You shouldn’t make a habit of threatening anyone, but as this blog’s title shows, you shouldn’t threaten an elected official in Utah unless you want a big problem on your hands.
Who is Considered an Elected Official?
Let’s define who falls under the title of an elected official—some of these may surprise you.
• Any elected official of the state, county or city—and this includes members of the official’s immediate family
• Any temporary judge appointed to fill a vacant judicial position
• Any judge who has not yet been retained by a retention election
• School board members
• Any person who has been appointed to fill an elected official’s vacant position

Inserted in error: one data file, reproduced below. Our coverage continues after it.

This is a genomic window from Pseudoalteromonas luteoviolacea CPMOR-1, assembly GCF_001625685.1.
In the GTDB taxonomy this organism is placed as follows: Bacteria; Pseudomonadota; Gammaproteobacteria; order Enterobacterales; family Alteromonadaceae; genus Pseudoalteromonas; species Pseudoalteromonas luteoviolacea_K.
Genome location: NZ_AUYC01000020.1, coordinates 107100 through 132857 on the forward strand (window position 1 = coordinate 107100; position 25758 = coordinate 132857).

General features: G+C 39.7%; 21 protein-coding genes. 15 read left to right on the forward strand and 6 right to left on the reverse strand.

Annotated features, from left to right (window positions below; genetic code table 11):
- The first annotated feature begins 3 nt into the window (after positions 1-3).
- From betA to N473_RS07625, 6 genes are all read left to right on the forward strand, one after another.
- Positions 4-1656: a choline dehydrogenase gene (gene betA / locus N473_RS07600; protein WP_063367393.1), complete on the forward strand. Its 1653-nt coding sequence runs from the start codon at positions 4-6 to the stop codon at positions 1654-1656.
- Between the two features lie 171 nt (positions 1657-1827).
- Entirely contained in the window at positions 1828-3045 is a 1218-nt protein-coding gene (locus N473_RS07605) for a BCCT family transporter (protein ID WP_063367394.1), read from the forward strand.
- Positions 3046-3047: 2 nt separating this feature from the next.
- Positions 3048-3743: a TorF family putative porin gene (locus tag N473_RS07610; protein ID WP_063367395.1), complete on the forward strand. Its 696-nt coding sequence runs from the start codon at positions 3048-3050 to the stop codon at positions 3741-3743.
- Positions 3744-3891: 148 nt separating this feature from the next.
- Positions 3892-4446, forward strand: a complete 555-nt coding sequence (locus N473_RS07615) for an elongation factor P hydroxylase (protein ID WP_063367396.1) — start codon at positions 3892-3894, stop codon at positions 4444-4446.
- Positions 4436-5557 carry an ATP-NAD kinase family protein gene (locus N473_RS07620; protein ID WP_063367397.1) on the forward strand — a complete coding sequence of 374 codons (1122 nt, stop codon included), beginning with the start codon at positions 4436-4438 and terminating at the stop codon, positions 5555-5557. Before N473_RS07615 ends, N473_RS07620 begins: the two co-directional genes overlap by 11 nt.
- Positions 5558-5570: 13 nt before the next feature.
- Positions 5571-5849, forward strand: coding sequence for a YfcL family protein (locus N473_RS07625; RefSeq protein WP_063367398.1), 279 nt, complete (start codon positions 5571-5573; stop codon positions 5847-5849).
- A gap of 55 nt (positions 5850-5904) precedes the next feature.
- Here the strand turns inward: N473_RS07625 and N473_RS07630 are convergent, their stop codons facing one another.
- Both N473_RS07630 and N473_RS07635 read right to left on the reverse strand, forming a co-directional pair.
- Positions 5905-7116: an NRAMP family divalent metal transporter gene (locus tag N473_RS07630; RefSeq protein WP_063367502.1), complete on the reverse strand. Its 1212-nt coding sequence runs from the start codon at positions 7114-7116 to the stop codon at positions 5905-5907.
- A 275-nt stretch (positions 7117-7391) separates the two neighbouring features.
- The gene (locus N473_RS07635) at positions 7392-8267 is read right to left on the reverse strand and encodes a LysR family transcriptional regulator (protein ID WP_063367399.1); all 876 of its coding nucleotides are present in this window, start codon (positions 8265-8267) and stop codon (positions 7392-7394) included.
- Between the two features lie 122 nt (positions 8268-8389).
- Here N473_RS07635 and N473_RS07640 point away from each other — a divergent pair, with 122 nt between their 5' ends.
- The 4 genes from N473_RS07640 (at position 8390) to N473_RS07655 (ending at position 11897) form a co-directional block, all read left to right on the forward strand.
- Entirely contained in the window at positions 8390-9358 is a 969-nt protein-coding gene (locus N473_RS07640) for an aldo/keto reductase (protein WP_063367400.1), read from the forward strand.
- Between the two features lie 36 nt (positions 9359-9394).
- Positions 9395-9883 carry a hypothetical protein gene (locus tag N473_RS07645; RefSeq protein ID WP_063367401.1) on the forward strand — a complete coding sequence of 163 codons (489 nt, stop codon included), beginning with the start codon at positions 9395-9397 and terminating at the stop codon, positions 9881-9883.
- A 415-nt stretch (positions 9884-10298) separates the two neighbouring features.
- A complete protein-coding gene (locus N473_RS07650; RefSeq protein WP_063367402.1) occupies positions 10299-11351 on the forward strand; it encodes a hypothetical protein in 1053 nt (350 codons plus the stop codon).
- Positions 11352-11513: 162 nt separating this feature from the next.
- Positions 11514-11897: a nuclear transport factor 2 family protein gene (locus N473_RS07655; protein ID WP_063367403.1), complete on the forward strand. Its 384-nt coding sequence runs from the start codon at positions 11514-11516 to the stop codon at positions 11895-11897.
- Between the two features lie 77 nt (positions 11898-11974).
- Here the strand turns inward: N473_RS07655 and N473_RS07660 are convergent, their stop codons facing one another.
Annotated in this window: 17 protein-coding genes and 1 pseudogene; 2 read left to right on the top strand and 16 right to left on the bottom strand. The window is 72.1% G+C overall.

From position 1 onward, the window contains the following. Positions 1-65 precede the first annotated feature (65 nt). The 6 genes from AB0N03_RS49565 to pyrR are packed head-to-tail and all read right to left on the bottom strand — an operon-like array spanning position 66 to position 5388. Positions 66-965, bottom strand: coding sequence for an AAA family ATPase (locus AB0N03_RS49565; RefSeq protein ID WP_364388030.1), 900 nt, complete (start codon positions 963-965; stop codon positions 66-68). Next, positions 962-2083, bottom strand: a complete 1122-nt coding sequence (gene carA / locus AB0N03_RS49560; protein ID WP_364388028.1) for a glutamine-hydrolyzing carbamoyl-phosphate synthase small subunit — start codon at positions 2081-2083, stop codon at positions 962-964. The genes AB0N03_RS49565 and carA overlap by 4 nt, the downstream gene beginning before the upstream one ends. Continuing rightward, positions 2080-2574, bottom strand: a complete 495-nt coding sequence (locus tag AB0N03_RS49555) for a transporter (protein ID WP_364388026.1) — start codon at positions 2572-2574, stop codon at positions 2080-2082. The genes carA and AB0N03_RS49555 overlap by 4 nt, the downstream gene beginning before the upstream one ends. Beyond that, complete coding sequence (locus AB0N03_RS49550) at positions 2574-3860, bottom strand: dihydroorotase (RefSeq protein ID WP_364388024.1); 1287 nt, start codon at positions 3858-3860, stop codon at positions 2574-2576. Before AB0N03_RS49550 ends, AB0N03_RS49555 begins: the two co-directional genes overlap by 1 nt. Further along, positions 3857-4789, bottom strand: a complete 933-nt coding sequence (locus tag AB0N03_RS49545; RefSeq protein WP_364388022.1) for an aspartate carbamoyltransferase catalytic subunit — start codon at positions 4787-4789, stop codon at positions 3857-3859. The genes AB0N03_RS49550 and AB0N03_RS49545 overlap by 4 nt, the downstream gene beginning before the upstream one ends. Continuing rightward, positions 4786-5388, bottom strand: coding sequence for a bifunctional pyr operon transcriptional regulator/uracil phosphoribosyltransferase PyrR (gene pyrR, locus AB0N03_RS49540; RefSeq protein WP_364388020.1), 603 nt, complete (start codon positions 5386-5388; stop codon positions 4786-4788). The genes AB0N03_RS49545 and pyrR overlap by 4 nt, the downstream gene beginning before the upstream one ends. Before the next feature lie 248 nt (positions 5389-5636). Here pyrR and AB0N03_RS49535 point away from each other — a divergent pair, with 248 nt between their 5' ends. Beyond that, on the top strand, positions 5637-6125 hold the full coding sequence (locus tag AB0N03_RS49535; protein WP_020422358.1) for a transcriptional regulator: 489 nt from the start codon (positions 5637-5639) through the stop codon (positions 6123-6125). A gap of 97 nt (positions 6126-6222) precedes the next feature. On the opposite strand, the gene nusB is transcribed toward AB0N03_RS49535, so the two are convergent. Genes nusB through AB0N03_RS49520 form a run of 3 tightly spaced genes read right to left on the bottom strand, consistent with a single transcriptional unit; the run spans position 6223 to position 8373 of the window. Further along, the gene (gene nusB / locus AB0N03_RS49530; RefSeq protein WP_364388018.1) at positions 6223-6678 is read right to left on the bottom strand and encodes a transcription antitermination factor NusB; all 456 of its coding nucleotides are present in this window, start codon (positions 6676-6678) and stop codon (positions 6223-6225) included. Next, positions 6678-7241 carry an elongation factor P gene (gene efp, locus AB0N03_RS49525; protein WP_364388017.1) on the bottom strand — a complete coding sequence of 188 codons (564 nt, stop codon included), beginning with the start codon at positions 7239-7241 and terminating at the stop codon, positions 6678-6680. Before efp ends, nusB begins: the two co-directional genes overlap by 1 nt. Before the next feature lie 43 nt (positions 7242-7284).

Committing Assault on an Elected Official
You commit assault on an elected official when you attempt or threaten to inflict bodily injury to the person in question, even if you don’t use or show immediate force or violence. Assaulting an elected official in order to impede, intimidate or interfere with him in performing his official duties or retaliating against him for something official he’s done is a third degree felony if you attempt or succeed in committing bodily injury. In other situations it’s a class B misdemeanor.
Discussing Your Case with a Utah Criminal Defense Attorney
Any criminal charge is worthy of a phone call to a Utah criminal defense attorney, whether it’s concerning threatening an elected official or not. Make your freedom a priority by talking to an experienced Utah criminal defense attorney today.